Medical Journal Overload: Databases Help Reporters Mine Healthcare Studies

By Kimber Price


SAN FRANCISCO—In any given field of biomedicine, researchers publish thousands of journal articles each year. How can a healthcare journalist keep up? She can’t.

But given the most comprehensive databases and the most malleable search tools, any journalist can home in on the information most relevant to their needs. And for the icing on the cake: Anyone can use these databases easily, and they’re free.

Those were the take-home messages from two experts on 26 October at the World Conference of Science Journalists 2017. Attendees of a session titled “Tapping Databases for Scientific Evidence on Health” got insider tips to help them search more efficiently for healthcare research information.

Panelists Anurag Acharya, co-creator of Google Scholar, and Robert Logan, communication scientist at the U.S. National Library of Medicine, presented overviews of their databases and step-by-step tutorials on the most efficient ways to navigate each tool.

The world’s largest medical library

The goal of the National Library of Medicine is not to generate research, said Logan, but to “collect and disseminate the world’s health information.” It is the world’s largest medical library and the primary resource for healthcare providers.

Within its oversight are the search engine and repository PubMed.gov, the database ClinicalTrials.gov, and the consumer healthcare information site MedlinePlus.gov. All information provided on the NLM sites is collected and presented in an evidence-based, commercial-free manner, Logan noted.

As a demonstration, Logan led the audience through the steps a journalist might take after seeing an intriguing press release on an archive such as EurekAlert!. His example described a new cancer therapy, so Logan first went to ClinicalTrials to show reporters how to find ongoing and completed trials involving that particular therapy. One completed trial indexed a previous journal article in Pubmed. Clicking on that link, Logan showed how many relevant articles a reporter could access through that portal, including informative review articles.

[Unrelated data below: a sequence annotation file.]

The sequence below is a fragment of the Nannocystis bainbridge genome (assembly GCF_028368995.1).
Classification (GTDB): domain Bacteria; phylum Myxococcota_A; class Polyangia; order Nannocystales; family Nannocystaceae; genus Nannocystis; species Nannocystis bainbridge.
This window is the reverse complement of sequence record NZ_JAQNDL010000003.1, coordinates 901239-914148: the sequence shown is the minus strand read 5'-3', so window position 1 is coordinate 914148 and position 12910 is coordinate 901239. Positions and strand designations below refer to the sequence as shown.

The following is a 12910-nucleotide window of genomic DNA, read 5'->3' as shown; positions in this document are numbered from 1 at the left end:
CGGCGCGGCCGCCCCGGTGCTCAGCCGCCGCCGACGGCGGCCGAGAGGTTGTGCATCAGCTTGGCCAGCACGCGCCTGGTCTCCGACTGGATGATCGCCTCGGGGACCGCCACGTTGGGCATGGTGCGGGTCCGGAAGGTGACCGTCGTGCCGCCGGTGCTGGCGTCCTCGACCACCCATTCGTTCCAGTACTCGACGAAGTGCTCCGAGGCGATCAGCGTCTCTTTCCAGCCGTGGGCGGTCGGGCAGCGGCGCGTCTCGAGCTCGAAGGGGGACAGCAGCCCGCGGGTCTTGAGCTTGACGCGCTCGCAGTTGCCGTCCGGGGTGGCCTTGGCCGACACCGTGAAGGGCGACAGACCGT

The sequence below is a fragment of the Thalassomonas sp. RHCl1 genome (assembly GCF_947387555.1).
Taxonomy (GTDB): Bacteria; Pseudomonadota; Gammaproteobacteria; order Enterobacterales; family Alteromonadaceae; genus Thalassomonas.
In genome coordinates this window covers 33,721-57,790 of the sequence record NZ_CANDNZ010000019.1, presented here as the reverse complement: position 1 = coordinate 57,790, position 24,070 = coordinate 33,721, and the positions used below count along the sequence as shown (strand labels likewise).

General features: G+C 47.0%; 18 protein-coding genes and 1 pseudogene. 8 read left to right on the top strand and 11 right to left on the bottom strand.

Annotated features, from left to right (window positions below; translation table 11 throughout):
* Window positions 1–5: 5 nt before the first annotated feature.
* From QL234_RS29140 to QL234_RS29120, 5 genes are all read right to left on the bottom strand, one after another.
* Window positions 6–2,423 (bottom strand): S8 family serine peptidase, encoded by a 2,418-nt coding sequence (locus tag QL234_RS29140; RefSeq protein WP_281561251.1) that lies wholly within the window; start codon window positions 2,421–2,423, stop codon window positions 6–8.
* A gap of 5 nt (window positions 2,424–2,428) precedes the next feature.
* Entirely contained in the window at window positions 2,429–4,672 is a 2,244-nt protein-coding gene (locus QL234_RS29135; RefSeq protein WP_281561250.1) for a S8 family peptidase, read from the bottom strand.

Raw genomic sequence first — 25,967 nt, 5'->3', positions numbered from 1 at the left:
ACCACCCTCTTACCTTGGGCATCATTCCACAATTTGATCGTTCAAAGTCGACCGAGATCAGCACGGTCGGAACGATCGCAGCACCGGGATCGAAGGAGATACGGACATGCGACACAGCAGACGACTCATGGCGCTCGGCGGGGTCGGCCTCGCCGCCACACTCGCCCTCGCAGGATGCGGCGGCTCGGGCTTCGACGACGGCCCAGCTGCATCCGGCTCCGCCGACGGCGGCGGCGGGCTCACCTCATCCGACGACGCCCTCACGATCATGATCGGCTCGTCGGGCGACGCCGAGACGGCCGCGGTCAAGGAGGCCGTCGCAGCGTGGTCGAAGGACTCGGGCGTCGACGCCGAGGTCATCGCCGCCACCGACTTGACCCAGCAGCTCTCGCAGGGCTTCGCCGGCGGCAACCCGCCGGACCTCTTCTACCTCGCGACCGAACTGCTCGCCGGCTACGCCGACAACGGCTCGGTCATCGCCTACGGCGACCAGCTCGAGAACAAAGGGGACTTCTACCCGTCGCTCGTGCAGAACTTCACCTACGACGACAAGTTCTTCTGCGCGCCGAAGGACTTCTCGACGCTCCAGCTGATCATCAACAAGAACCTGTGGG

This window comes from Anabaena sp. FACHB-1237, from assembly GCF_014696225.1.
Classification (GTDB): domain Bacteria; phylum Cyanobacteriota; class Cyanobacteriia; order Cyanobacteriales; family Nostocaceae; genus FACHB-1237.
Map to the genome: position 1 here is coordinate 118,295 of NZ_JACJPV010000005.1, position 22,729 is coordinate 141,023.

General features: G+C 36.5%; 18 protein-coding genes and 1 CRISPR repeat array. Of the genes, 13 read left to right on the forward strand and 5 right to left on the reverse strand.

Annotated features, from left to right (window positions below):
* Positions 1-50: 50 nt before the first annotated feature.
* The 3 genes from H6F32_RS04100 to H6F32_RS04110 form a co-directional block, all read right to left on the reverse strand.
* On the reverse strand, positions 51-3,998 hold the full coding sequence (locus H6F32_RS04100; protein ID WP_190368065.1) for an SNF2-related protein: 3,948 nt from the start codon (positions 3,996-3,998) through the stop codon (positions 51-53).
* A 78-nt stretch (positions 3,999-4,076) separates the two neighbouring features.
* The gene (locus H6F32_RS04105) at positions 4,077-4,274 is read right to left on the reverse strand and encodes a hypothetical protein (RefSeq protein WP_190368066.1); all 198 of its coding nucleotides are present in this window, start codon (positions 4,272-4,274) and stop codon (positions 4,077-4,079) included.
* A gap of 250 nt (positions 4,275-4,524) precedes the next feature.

Another key resource is MedlinePlus, where journalists can find comprehensive general information sheets by searching for any broad or specific disease.

All areas of research in every language

Google Scholar is the largest scholarly search engine, said Acharya, who led the indexing group at Google before helping to create the academic repository. It includes all areas of research in every language. Google Scholar contains journal articles, conference proceedings, books, patents, theses, dissertations and case law.

“Where I grew up in India, the closest library was three hours away.”

The project was intended to be the focus of Acharya’s sabbatical nearly 15 years ago, but it became his primary focus. His motivation for Google Scholar, he said, originated in geography: “Where I grew up in India, the closest library was three hours away.”

The limitations of other scholarly search engines compels Acharya to further the reach of Google Scholar. He is committed to this goal: All research should be available to everyone who might find it useful, regardless of time, place, language or perceived importance.

The platform keeps evolving to serve four primary purposes, Acharya said: to keep up with a familiar subject; to investigate an unfamiliar subject; to find an expert in any given field; and to research case law.

Beyond the paywall

Journalists can set Google Scholar’s search tools as broadly or as specifically as needed, and the engineers frequently roll out new tricks and shortcuts. For instance, journal articles now link to scientist profiles, creating a way to follow researchers and their work.

The databases have one drawback in common: the unavailability of many full-text articles. With embargoes and paid access set up by many journals, there is a limit to what free databases like PubMed and Google Scholar can provide.

But the speakers felt even that may soon change. The future of disseminating scientific research—for both scientists and journalists—centers on transparency.

Kimber Price has a Ph.D. in neuroscience and has studied addiction on the clinical and pre-clinical level. She is currently a student in the Science Communication Program at UC Santa Cruz. Reach Kimber at kilprice@ucsc.edu and follow her on Twitter @lowcountrypearl.